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Here's a question. I am 40 years old and I pay $31 dollars a month in so cal for full coverage on my 750 shadow. I have only been riding a month. My co worker is the same age and pays $18 dollars a month on an 1100 v star but he has been riding for 7 years. Both our driving records are clean. We both have Progressive through USAA. Are they factoring riding experience into the premium?

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Old 12-08-2012, 11:08 AM   #25 (permalink)
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I'm pretty sure they do factor in riding experience for insurance rates.

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Old 12-08-2012, 12:46 PM   #26 (permalink)
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Eatch out with the living in one state and working in another. I don't know what your situation is, but in some states, if you work there over a certain amount of time, then yu are required to get licensed and registered there.

In 79 my wife and I moved from Wisconsin to VA. We got our licenses in Va right away, as is made things easier for check cashing. Our plates on the cars expired in a few months so we didn't do anything with them at the time. We renewed our insurance right after we moved and gave them our new address. Well, I got into an accident driving my wife's car and it was my fault. Our insurance paid out for the damages and medical bills, no problem. The state required that you fill out a verification of insurance form when you were in an accident. When I sent in the form they immediatly sent is back, saying invalid insurance company or something like that. I verified the information from my policy and sent it back in. A short time later the police showed up at our door with a ticket for my wife. It turned out that we had gone over the amount of time to transfer everything over. The insurance company, although they had paid out a bundle, were not licensed to do business in VA, so the state decided that the vehicle was uninsured. My wife's license was suspended and she was fined $250 for the uninsured motorist fee because the car was in her name. Our position was that it was obviously insired as evidenced by the huge payout in the claim. Their position was that the vehicle was required to be registered in VA, so required to have insurance from a company licensed in VA. WE LOST big time. We were HIGH RISK for 5 years because of that.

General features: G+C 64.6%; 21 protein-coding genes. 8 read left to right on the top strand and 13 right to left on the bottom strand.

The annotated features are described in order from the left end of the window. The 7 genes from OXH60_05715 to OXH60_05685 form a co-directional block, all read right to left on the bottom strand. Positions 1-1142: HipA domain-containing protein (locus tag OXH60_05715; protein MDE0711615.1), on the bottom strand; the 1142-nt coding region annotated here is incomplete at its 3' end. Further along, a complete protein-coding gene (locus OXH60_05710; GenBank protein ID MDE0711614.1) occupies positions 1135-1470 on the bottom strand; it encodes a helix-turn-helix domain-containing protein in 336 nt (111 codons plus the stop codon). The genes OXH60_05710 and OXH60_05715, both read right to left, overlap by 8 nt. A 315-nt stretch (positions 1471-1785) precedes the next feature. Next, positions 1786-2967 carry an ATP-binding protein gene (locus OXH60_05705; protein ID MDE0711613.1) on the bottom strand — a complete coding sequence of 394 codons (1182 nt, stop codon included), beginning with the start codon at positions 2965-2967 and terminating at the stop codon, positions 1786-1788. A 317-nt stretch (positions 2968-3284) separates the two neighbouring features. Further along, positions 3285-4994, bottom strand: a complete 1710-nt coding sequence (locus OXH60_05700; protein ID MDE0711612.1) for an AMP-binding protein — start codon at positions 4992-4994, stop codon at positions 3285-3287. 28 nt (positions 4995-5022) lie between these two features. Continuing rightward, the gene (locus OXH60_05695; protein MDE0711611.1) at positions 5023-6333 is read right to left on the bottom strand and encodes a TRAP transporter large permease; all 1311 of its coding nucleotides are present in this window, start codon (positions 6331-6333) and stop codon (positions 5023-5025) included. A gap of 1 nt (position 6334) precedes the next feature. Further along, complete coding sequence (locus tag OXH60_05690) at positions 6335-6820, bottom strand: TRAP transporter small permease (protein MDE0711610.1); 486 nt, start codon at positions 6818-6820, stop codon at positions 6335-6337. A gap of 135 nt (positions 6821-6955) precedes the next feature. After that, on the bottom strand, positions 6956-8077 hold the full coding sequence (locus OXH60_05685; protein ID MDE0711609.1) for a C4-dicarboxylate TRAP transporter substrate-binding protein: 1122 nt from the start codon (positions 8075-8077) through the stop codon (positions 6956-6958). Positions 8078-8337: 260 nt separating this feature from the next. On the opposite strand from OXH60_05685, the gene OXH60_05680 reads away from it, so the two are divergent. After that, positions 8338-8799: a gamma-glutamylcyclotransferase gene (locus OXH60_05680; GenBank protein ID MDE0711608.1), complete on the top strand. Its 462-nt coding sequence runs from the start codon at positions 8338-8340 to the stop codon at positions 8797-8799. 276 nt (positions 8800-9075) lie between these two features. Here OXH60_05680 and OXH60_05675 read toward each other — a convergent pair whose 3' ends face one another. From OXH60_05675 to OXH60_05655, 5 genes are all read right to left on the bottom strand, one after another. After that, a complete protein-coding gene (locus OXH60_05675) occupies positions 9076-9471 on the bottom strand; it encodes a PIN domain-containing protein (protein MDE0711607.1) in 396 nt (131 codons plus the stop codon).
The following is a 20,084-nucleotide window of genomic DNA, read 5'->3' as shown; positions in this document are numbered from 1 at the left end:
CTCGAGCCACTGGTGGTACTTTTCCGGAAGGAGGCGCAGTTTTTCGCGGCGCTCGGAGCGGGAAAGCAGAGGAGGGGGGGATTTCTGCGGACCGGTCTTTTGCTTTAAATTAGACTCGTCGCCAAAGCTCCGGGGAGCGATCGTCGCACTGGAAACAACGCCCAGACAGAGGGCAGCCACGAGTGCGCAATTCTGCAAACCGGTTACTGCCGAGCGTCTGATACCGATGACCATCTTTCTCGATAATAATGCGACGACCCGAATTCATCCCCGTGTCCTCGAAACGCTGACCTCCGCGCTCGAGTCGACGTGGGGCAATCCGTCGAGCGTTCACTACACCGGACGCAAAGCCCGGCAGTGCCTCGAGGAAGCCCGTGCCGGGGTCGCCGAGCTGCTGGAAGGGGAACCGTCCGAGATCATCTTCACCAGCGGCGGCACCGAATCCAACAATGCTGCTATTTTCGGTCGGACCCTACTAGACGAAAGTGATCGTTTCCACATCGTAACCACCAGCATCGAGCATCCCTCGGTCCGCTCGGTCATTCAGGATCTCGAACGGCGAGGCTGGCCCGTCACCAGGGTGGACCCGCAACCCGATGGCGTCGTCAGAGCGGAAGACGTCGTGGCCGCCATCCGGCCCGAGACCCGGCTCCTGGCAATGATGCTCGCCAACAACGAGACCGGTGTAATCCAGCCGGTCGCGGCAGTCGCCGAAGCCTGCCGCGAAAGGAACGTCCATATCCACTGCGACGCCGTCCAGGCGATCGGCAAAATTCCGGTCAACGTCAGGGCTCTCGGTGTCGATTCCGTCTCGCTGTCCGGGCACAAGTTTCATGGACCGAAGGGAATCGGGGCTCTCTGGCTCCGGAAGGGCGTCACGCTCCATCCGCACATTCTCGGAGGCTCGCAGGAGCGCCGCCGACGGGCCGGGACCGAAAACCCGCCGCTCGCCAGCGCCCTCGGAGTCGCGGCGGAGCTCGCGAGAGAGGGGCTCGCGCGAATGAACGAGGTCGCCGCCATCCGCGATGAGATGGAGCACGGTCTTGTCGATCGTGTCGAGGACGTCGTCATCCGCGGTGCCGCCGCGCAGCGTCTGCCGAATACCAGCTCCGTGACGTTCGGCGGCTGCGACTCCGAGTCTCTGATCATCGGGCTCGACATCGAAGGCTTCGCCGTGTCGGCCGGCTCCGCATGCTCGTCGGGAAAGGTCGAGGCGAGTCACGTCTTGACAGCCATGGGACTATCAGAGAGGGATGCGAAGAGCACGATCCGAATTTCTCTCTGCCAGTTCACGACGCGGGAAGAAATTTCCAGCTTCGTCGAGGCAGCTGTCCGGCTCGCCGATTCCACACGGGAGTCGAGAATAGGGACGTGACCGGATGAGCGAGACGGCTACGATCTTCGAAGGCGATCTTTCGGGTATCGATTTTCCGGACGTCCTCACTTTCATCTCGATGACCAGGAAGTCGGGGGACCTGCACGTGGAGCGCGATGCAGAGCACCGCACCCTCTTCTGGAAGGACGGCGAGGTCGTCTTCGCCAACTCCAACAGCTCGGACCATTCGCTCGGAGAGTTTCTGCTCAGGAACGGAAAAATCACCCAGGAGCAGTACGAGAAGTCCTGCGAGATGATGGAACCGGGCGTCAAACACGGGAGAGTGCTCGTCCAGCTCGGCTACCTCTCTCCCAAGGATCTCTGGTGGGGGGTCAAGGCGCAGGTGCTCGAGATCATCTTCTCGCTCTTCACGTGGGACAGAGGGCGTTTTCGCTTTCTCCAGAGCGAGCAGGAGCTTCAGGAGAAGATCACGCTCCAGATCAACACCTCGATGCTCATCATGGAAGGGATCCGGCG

Check with the DMV in all states involved to be safe.
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Old 12-08-2012, 03:04 PM   #27 (permalink)
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Quote:
Originally Posted by DarkAero View Post
Here's a question. I am 40 years old and I pay $31 dollars a month in so cal for full coverage on my 750 shadow. I have only been riding a month. My co worker is the same age and pays $18 dollars a month on an 1100 v star but he has been riding for 7 years. Both our driving records are clean. We both have Progressive through USAA. Are they factoring riding experience into the premium?